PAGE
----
Christmas Memories

In the spirit of the season, I thought I’d share some of my fondest Christmas memories…

Christmas in the 80’s:
One thing was certain on Christmas Eve. Before any presents could be opened, a never-ending list of chores would have to be completed. You see, this was the one night of the year where my dad could develop an extensive work list for his children with very little backtalk or insubordination. Needless to say, he took full advantage. Every family has their special Christmas traditions. Ours were unloading the dishwasher, shoveling the driveway and cleaning our rooms.

Growing up, I loved seeing presents under the tree. I would race home from school and make a fortress with my presents. I’d sit behind a barricade of gifts, and bring my Transformers or He-Man action figures back there to keep me company. So you can understand the psychological torture I experienced when forced to delay opening presents for the sake of helping out around the house. It was tantamount to depriving a diabetic of insulin.

Of course, the gifts we received were always worth the wait. One year, I received a toy laser gun that made a particularly loud and high-pitched noise at the pull of the trigger. It was as if Hasbro designed a toy encompassing all of the annoying characteristics of a car alarm.

Naturally, I spent an entire three-hour car ride home after Christmas blasting my sister in the head with it. And naturally, she cried like a little girl. Since she was a little girl at the time, I suppose this reaction was justified. As always, my parents failed to see the humor in making my sister cry. They made repeated threats to confiscate my laser gun if I shot it one more time. Of course, these warnings would buy them about 45 seconds of silence before I would shoot her again. To reiterate, this went on for three hours.

Finally, my father reached his breaking point. He pulled the car over to the side of the road, ripped the gun from my hands, and pretended to throw it into the night. Of course, he didn’t really throw it away. He simply tucked it into his jacket during his follow-through. It was slight of hand that Houdini would have been proud of. I was devastated, thinking a pack of coyotes would soon make off with my laser gun. And sadly, for the rest of the ride home I had to resort to other methods to make my sister cry.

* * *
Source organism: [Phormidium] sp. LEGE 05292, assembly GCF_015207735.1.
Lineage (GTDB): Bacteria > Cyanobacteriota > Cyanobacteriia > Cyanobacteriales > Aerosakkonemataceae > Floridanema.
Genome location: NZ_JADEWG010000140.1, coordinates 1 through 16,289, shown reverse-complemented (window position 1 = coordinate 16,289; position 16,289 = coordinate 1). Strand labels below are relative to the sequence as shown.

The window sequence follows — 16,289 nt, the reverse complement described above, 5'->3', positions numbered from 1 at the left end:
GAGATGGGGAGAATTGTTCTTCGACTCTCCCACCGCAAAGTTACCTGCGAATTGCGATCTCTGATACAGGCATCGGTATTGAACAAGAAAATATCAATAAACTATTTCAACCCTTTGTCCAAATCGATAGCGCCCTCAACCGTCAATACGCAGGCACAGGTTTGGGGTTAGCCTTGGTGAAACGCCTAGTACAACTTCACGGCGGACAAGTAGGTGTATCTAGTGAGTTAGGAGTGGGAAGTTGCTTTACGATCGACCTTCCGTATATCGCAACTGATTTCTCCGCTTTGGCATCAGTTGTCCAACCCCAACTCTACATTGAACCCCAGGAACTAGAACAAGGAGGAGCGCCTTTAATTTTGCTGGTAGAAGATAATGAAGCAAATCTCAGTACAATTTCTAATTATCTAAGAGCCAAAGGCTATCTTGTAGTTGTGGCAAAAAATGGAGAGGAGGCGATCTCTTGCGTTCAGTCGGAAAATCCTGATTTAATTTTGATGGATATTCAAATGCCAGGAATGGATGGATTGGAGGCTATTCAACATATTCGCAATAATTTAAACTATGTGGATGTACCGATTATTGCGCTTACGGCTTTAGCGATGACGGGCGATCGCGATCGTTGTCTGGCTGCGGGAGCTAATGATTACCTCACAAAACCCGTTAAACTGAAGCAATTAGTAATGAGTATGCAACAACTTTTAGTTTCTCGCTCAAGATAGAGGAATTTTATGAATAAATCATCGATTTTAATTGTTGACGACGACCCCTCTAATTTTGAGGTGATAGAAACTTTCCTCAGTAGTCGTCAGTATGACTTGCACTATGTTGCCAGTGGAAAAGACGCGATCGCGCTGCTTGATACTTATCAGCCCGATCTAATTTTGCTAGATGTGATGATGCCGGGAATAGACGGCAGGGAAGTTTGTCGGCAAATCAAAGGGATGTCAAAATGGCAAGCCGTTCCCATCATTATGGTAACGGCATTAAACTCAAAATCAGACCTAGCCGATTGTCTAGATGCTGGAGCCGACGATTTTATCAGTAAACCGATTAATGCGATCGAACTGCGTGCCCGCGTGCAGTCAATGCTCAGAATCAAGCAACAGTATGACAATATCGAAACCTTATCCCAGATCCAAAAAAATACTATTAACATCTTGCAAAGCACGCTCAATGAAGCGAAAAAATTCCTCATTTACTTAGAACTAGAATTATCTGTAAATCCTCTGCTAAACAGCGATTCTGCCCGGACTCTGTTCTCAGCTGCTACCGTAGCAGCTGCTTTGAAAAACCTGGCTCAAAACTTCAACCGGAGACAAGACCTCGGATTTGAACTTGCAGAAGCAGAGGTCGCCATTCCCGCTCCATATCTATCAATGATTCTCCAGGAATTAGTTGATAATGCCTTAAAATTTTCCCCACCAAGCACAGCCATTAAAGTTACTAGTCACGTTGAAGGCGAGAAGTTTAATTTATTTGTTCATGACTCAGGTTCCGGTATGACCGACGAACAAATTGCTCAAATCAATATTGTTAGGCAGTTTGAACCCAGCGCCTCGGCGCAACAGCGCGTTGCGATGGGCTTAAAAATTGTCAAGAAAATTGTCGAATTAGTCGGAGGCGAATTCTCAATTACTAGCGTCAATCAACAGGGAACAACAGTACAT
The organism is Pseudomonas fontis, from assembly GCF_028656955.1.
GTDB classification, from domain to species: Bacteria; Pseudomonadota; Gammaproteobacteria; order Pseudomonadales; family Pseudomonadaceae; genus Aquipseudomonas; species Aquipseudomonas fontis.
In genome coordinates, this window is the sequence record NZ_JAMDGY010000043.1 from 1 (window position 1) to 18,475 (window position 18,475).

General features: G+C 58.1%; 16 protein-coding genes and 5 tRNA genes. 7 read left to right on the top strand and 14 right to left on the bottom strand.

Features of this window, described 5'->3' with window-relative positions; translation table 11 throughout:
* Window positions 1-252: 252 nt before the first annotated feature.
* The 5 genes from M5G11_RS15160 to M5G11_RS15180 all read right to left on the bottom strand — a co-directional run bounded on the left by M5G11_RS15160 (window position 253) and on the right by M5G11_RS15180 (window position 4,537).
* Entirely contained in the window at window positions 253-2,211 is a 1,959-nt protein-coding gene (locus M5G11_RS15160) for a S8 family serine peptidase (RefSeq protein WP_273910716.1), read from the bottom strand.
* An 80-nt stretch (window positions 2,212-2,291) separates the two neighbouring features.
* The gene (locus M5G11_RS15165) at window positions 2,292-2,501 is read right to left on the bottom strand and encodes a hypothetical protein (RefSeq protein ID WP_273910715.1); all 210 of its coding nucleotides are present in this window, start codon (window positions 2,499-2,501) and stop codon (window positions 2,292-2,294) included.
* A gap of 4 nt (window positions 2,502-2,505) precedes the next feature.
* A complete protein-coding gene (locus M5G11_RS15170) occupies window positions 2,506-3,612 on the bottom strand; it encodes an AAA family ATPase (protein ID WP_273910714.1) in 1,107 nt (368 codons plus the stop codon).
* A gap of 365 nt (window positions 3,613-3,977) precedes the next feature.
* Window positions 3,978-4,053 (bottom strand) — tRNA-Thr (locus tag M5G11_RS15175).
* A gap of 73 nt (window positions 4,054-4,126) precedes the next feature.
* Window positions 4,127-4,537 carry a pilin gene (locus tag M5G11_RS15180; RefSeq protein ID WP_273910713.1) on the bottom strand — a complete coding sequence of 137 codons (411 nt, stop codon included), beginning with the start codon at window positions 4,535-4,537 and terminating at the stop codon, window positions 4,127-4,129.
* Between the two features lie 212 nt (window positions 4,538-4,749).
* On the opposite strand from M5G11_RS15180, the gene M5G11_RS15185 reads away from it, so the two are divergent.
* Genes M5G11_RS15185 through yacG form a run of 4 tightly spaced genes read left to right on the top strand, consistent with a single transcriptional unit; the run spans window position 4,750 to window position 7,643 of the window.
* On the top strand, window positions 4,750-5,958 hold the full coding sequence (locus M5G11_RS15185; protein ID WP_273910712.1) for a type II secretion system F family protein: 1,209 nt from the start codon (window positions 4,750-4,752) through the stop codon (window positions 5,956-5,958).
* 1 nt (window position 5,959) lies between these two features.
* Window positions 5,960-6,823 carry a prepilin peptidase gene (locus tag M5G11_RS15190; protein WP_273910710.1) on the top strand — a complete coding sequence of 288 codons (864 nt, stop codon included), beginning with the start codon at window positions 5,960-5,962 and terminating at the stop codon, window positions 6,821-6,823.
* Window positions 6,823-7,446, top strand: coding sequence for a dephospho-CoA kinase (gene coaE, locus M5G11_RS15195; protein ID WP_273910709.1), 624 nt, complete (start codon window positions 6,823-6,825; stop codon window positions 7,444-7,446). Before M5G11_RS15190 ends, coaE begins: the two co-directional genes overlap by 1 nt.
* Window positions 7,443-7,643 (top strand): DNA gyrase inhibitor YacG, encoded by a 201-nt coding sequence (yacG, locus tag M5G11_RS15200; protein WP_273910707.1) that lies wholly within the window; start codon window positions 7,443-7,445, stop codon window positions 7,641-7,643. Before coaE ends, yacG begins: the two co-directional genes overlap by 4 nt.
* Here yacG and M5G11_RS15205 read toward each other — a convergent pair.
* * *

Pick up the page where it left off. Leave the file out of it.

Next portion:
Christmas 1997: I was living with Krusty at the time. A week before Christmas, he brought home the leftovers from his company Christmas party, which included five gallons of eggnog and rum in a giant stainless steel coffee urn. The two of us drank the whole thing over the ensuing weekend.

While that is a landmark achievement in itself, the really amazing aspect of this story is that the urn was too big to fit in our refrigerator. The entire five gallons was kept at room temperature over a 48-hour time span. Towards the end, we were pretty much just drinking cups of salmonella, but it was easily the most festive case of food poisoning we ever got.

Christmas 1999: Surprisingly, I just could not get into the Christmas spirit that year. Somehow, even erecting a fortress of presents failed to deliver any Christmas cheer. It wasn’t until Christmas morning that it happened. Under the tree Santa brought me a lightsaber… just like the one I had when I was six years old. Even though I was 21 years old at the time, I gleefully ran around the house fighting imaginary Storm Troopers and pretending to lop off my sister’s head. And in that, I found the true meaning of Christmas.

Watershed Moments: I remember when I first figured out the true identity of Santa Claus. I awoke on Christmas morning to find a handwritten note from Santa, apologizing for breaking a toy that he had tried to assemble the night before. It didn’t add up. Somehow Santa, a toy maker by trade, is inept at assembling toys? Even at six years old, it didn’t take the cast of CSI to solve this mystery.

Finally, my all-time favorite Christmas gift? That’s easy. My Nintendo back in the fifth grade. This was all the sweeter because I didn’t think I’d actually get one. In the weeks leading up to Christmas, my dad actually cut out newspaper articles detailing the shortages of Nintendos at major retailers. I wanted to believe that a Christmas miracle would bring me a Nintendo, but it was hard to argue with the Wall Street Journal’s supply-chain forecasts.

Thankfully, economists had underestimated the inventories overseas and the short-term production capacity at manufacturing plants. This was a huge oversight, as these things often constitute the necessary ingredients of a Christmas miracle. As I clutched my Nintendo on Christmas day, it was a scene of Christmas joy only Norman Rockwell could possibly capture.